Objective: To investigate the impact of the density of foreign born Asian population on geographical incidence rate of liver cancer in New York City during 2009 – 2013 in order to find specific geographic areas in NYC where liver cancer intervention should be targeted. Method: We chose to employ cross-sectional and ecologic study design. We collected count data for liver cancer cases and sociodemographic characteristics from the 2010 U.S. census tracts (n = 2120) and health indicators from the United Hospital Funded neighborhoods (n = 34) in New York City during 2009 – 2013. We performed multilevel analysis in order to investigate the association between the density of foreign born Asian population and geographical incidence rate of liver cancer, controlling for sociodemographic characteristics at the census tract level and health indicators at the UHF neighborhood level. Result: We found that for each one-percentage increase in the foreign born East Asian population in a census tract region, there is a significant increase in the expected incidence rate of liver cancer by 1.0%, controlling for other variables. Conclusion: There was significant impact of the density of foreign born East Asian population on geographical incidence rate of liver cancer in NYC. We expected that the UHF neighborhoods with relatively high density of foreign born East Asian population and high liver cancer incidence rate should be targeted for the public health intervention of liver cancer.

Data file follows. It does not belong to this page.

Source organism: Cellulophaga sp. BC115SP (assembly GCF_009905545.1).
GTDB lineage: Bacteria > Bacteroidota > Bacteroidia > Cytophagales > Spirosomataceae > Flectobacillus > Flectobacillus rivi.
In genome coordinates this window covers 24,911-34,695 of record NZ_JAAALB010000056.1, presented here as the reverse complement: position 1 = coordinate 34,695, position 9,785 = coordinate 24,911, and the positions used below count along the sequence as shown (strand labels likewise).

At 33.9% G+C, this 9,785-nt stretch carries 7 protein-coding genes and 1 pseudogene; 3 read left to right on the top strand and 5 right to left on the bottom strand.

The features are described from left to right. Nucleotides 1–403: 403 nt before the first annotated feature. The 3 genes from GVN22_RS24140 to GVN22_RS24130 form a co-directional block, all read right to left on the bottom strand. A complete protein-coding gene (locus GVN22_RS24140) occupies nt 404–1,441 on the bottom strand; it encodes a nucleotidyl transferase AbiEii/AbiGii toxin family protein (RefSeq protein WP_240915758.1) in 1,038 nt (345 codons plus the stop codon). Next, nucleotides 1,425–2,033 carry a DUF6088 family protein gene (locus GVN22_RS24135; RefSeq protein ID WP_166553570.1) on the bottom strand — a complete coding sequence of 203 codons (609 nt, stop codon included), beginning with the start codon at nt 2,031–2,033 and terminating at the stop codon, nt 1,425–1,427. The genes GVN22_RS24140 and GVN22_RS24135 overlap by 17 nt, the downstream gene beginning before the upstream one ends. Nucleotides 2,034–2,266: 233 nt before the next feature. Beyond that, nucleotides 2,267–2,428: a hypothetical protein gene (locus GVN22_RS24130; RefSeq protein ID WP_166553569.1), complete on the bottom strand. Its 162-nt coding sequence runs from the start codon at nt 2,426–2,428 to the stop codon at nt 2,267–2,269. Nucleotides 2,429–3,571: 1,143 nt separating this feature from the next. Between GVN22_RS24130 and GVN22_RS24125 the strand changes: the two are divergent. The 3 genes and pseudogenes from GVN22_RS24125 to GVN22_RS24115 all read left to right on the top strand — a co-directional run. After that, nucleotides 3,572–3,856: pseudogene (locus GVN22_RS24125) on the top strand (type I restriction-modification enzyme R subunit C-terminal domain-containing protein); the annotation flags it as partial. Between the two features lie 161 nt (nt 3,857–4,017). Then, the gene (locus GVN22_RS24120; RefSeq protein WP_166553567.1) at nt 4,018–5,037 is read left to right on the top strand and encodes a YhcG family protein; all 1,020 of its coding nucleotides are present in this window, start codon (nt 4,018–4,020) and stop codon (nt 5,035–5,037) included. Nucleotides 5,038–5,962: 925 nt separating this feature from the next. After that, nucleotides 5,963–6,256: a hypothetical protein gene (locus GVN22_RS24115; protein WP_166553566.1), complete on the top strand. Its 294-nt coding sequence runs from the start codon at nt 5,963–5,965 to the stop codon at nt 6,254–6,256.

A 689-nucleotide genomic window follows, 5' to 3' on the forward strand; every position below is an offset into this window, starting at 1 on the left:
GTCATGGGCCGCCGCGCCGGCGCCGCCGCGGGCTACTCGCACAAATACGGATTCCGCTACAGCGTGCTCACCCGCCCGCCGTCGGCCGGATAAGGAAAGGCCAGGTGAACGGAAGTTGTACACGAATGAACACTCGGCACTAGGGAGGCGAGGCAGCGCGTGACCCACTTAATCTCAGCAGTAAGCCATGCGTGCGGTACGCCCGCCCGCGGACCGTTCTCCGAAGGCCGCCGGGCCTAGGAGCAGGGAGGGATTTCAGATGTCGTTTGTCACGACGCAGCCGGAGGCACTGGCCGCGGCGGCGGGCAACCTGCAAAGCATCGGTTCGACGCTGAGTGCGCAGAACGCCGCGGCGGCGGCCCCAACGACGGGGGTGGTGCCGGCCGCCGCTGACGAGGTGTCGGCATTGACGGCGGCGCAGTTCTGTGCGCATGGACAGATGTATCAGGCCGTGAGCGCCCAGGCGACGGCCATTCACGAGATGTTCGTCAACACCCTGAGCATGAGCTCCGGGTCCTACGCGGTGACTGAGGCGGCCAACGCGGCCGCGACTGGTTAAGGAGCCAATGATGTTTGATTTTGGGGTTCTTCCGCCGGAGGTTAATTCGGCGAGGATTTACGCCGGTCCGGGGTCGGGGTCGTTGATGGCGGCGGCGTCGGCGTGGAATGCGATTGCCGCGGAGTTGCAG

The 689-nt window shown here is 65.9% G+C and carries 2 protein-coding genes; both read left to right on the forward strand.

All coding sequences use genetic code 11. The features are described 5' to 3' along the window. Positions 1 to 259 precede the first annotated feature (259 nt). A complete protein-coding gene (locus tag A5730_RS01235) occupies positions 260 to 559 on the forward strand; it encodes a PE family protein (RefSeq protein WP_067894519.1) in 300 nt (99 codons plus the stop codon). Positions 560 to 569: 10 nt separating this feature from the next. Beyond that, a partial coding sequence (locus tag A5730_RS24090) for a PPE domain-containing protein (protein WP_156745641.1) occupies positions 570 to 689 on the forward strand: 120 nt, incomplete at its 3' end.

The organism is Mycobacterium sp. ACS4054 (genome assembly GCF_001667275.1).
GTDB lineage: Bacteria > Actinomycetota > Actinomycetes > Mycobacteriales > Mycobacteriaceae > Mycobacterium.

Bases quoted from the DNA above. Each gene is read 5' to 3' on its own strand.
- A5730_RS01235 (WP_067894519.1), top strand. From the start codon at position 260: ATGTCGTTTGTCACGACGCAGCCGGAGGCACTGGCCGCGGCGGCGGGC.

|School:||State University of New York at Albany|
|School Location:||United States -- New York|
|Source:||MAI 57/01M(E), Masters Abstracts International|
|Keywords:||Asian immigrants, Liver cancer, Multilevel analysis, New York City, Poisson regression|
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